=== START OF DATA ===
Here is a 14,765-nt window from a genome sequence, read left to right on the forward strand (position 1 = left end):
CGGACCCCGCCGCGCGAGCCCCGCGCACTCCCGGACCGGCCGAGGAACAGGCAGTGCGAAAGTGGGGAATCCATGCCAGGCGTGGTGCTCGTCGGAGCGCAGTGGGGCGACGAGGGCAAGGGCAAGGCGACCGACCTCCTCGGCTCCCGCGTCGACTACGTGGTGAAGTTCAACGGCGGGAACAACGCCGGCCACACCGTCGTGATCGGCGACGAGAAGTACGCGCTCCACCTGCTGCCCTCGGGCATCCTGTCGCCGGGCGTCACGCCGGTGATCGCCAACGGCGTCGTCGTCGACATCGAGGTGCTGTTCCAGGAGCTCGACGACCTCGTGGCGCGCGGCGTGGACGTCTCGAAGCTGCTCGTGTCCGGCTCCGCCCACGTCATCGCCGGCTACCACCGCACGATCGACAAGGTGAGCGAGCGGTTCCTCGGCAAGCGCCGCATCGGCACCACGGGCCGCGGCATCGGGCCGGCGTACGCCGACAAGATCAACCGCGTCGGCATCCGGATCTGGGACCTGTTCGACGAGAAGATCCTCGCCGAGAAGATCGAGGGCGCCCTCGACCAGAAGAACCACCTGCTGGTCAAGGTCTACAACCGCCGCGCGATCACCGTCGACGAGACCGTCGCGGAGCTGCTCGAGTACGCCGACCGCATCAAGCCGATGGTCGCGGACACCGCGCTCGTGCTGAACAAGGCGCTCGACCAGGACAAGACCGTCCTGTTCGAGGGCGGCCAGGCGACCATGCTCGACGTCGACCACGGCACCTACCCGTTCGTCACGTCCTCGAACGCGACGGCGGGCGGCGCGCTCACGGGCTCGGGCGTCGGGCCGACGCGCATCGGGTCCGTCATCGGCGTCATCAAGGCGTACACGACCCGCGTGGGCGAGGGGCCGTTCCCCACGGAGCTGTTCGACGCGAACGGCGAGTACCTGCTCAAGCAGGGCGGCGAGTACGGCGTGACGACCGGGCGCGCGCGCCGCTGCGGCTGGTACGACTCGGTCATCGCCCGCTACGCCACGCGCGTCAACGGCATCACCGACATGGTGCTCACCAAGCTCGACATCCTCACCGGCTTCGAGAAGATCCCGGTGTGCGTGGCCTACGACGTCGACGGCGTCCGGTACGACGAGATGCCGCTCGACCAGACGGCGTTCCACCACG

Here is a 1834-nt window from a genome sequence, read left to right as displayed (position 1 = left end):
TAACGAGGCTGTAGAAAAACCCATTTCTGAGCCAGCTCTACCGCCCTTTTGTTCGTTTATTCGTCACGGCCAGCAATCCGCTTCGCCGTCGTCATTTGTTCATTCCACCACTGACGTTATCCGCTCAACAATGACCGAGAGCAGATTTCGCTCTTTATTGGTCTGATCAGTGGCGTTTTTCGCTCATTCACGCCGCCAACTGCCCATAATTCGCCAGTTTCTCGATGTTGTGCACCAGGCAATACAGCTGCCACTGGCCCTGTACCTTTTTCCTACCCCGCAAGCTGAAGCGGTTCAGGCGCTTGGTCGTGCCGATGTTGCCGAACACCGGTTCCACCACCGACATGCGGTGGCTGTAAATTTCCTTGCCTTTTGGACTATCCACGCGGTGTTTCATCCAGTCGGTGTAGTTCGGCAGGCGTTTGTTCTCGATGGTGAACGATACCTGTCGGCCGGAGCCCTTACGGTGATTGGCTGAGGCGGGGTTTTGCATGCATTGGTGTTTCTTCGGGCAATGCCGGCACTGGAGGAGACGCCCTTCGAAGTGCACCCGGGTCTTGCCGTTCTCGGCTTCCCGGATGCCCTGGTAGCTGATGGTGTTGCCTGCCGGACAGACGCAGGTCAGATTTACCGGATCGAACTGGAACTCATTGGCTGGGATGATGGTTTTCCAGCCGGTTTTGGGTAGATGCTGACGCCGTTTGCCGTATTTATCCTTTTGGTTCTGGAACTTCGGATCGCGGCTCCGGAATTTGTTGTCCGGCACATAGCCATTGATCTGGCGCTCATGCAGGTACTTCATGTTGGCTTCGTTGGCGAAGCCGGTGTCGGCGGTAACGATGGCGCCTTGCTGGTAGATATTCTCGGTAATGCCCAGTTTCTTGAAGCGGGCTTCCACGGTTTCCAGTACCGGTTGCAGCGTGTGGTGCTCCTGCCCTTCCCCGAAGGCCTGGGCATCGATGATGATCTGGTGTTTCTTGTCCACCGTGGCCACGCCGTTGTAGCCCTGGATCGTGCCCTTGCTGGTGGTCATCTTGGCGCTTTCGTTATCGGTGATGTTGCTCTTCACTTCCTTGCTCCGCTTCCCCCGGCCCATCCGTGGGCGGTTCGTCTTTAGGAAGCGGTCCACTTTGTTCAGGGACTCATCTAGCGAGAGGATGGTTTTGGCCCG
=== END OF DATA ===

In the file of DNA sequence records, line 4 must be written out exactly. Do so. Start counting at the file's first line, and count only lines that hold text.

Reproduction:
TAACGAGGCTGTAGAAAAACCCATTTCTGAGCCAGCTCTACCGCCCTTTTGTTCGTTTATTCGTCACGGCCAGCAATCCGCTTCGCCGTCGTCATTTGTTCATTCCACCACTGACGTTATCCGCTCAACAATGACCGAGAGCAGATTTCGCTCTTTATTGGTCTGATCAGTGGCGTTTTTCGCTCATTCACGCCGCCAACTGCCCATAATTCGCCAGTTTCTCGATGTTGTGCACCAGGCAATACAGCTGCCACTGGCCCTGTACCTTTTTCCTACCCCGCAAGCTGAAGCGGTTCAGGCGCTTGGTCGTGCCGATGTTGCCGAACACCGGTTCCACCACCGACATGCGGTGGCTGTAAATTTCCTTGCCTTTTGGACTATCCACGCGGTGTTTCATCCAGTCGGTGTAGTTCGGCAGGCGTTTGTTCTCGATGGTGAACGATACCTGTCGGCCGGAGCCCTTACGGTGATTGGCTGAGGCGGGGTTTTGCATGCATTGGTGTTTCTTCGGGCAATGCCGGCACTGGAGGAGACGCCCTTCGAAGTGCACCCGGGTCTTGCCGTTCTCGGCTTCCCGGATGCCCTGGTAGCTGATGGTGTTGCCTGCCGGACAGACGCAGGTCAGATTTACCGGATCGAACTGGAACTCATTGGCTGGGATGATGGTTTTCCAGCCGGTTTTGGGTAGATGCTGACGCCGTTTGCCGTATTTATCCTTTTGGTTCTGGAACTTCGGATCGCGGCTCCGGAATTTGTTGTCCGGCACATAGCCATTGATCTGGCGCTCATGCAGGTACTTCATGTTGGCTTCGTTGGCGAAGCCGGTGTCGGCGGTAACGATGGCGCCTTGCTGGTAGATATTCTCGGTAATGCCCAGTTTCTTGAAGCGGGCTTCCACGGTTTCCAGTACCGGTTGCAGCGTGTGGTGCTCCTGCCCTTCCCCGAAGGCCTGGGCATCGATGATGATCTGGTGTTTCTTGTCCACCGTGGCCACGCCGTTGTAGCCCTGGATCGTGCCCTTGCTGGTGGTCATCTTGGCGCTTTCGTTATCGGTGATGTTGCTCTTCACTTCCTTGCTCCGCTTCCCCCGGCCCATCCGTGGGCGGTTCGTCTTTAGGAAGCGGTCCACTTTGTTCAGGGACTCATCTAGCGAGAGGATGGTTTTGGCCCG